Photo courtesy of Twistimage.com
Six Pixels of Separation by Mitch Joel is centered around the premise that any two people are no longer seperated by six other people, but that thanks to the internet, we are each directly connected. Joel follows that premise to its logical conclusion from a marketing standpoint: that any business can effectively connect directly to its customers using online tools.
The central premise is so simple that I found myself rolling my eyes as I read the early parts of Six Pixels. However, the farther I got the more I realized that although many of the strategies that Joel suggests seem obvious, I have been ignoring them, hindering the development of my own online brand.
As a journalist, many of the tools and methods that Joel expounds apply to me. I have made use of LinkedIn, Twitter, blogs and a podcast. But I have fallen short in maintaining my presence on all these platforms, damaging my online reputation. I knew using these tools could help be develop a personal brand, but I never really considered the harm I was doing by failing to maintain my use of them.
Joel explains that the first page of Google search results is essentially your brand. I was always happy that all the results showed my work – I failed to consider how an inactive Twitter and Youtube channel, or a half-finished LinkedIn profile might reflect poorly on me.
In Six Pixels, Joel talks about the “Trust Economy” and the long-tail approach to building trust online. I intend to reduce the number of platforms I use and to dedicate more time to engaging in the communities I stay in. Hopefully in that way, I can move from a short-sighted approach to social media to the long-tail strategy that Joel suggests.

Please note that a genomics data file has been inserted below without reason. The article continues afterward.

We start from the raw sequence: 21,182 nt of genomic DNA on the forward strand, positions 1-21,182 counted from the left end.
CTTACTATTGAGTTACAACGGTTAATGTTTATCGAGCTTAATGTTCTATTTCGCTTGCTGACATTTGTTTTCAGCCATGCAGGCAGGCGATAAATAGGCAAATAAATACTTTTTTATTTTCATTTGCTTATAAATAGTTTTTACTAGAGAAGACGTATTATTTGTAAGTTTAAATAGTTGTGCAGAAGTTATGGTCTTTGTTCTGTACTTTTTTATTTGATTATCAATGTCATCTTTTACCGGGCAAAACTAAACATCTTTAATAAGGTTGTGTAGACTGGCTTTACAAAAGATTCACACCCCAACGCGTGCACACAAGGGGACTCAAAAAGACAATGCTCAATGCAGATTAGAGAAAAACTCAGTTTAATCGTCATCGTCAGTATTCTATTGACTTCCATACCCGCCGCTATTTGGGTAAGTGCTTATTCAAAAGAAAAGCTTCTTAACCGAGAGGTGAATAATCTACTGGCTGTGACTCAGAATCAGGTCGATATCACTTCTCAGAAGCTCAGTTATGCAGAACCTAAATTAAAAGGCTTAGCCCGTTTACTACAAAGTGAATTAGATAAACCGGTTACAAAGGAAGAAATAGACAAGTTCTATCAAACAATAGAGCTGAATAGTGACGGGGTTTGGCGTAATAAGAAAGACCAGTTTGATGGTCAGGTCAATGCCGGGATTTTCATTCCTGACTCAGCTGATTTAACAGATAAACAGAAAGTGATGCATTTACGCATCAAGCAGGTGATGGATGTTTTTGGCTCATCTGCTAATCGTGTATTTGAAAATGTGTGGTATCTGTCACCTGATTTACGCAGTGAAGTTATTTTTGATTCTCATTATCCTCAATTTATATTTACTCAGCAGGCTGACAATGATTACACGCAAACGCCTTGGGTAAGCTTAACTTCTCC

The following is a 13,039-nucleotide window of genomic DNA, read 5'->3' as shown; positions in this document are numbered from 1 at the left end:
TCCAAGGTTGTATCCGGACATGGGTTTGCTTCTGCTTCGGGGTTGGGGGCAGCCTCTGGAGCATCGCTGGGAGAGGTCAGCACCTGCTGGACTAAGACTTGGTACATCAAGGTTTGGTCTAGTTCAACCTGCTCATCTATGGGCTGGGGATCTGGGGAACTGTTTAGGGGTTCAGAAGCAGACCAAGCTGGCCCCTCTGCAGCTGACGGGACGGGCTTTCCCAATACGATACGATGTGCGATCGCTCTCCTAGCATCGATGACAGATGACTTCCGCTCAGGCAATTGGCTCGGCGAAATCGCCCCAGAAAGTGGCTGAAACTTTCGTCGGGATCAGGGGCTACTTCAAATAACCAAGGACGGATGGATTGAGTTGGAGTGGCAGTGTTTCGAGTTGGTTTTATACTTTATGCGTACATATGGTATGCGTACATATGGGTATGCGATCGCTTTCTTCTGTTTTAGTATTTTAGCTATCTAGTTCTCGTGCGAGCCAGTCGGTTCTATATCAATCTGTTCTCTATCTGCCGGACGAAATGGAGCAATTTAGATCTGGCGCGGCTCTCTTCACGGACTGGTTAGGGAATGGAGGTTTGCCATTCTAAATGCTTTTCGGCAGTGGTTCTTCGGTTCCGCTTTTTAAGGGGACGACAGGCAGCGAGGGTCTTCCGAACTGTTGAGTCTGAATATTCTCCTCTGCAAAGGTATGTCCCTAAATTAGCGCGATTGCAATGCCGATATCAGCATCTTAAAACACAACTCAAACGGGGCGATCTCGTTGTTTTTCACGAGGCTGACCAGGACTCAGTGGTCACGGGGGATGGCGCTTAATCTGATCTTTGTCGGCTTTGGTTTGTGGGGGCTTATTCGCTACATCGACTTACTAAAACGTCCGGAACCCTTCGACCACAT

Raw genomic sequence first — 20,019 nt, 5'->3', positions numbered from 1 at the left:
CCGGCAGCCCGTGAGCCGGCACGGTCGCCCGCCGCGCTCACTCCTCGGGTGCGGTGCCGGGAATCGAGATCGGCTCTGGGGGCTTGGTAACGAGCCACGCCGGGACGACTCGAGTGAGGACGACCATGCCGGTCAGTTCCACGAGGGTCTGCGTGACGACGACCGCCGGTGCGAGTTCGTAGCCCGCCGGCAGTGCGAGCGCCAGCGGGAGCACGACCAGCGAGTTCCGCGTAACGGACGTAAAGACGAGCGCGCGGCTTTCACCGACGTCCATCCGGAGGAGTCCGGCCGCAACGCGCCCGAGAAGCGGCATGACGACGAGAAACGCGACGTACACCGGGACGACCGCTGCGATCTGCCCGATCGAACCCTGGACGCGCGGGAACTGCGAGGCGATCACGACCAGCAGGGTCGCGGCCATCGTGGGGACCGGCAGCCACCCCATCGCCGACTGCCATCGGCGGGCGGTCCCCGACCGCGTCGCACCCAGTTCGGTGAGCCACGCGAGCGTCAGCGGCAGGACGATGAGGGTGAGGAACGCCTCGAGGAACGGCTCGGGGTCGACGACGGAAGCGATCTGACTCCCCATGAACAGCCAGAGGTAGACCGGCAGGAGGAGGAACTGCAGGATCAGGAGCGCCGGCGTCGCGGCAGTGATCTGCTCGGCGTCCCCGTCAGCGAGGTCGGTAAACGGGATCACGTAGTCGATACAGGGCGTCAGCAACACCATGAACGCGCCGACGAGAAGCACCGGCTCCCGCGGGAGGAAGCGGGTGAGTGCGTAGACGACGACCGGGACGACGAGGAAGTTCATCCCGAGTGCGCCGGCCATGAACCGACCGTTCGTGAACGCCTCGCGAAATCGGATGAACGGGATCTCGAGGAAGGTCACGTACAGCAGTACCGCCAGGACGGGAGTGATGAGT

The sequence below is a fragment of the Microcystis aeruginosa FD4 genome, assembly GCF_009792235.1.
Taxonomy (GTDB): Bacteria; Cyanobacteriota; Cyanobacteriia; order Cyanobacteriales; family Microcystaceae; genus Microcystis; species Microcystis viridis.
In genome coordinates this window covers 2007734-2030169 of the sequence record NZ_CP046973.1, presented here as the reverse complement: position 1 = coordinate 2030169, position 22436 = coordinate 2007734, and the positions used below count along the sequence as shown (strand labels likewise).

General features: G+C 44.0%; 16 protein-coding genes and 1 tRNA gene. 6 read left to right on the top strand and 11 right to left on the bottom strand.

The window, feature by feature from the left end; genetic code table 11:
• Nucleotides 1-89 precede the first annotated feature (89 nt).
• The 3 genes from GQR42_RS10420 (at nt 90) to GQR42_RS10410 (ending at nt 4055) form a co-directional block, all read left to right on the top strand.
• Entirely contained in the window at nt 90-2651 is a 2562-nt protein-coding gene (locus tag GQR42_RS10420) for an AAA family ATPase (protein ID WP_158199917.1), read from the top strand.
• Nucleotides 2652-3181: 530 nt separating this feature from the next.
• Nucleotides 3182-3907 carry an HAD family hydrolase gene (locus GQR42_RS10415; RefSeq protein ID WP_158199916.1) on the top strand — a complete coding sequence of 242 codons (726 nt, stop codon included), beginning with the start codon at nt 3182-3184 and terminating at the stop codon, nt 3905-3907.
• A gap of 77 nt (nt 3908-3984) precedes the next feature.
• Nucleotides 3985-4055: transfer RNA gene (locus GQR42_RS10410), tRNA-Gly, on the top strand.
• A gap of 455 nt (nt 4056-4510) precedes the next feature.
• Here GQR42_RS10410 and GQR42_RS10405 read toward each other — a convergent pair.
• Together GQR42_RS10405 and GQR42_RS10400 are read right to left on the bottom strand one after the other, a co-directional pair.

Please visit my Tumblr at mikeonsocialmedia.tumblr.com for quotes and infographics that I found relevant to my understanding of this book.
On Thursday, Sears Canada sent out a press release (link) stating that they are launching the “first ever Canadian Thanksgiving Black Friday sale.” While the sale probably hasn’t garnered the kind of attention Sears hoped, it remains to be seen if October Black Friday sales will catch on, and if they even should.
Walking around the stores today I noticed huge displays dedicated to Halloween and Christmas. Even though it’s just early October, the holiday shopping season is in full swing. The shoppers are out in force and no doubt would appreciate another sale. In their press release, Sears quotes a poll in which nearly seven in 10 respondents indicated they are in favour of Canadian retailers offering Black Friday sales. Sears said that respondents were split on whether the sale should be in October or November, so they are holding sales in both months.
It is telling, however, that many people do not even want a Black Friday sale. While Sears did not release the reasons that survey-takers did not want a sale, One needs only to look south for some ideas.
In the U.S. Black Friday has become a huge event, overshadowing even Thanksgiving itself. In fact several retailers, including Sears, have begun opening their doors for Black Friday at 8 p.m. on Thanksgiving day. It’s not hard to see why some people believe Black Friday overly commercializes the holiday.
There’s also no shortage of news stories on Black Friday. Unfortunately several of them are brutally violent. In past years there have been tramplings, shootings, stabbings and mass assaults – all in the name of scoring a great deal. The possibility of violence is an understandable concern for some.
For better or worse, it seems Black Friday is here to stay. Last year, many Canadian retailers offered discounts to compete with American stores. Whether it stays in November or moves to October, Black Friday is a part of the holidays in Canada. Hopefully we can avoid the negatives it can entail.
And a commercial I used to enjoy as a kid.
Enjoy this titillating image C/O GolferJane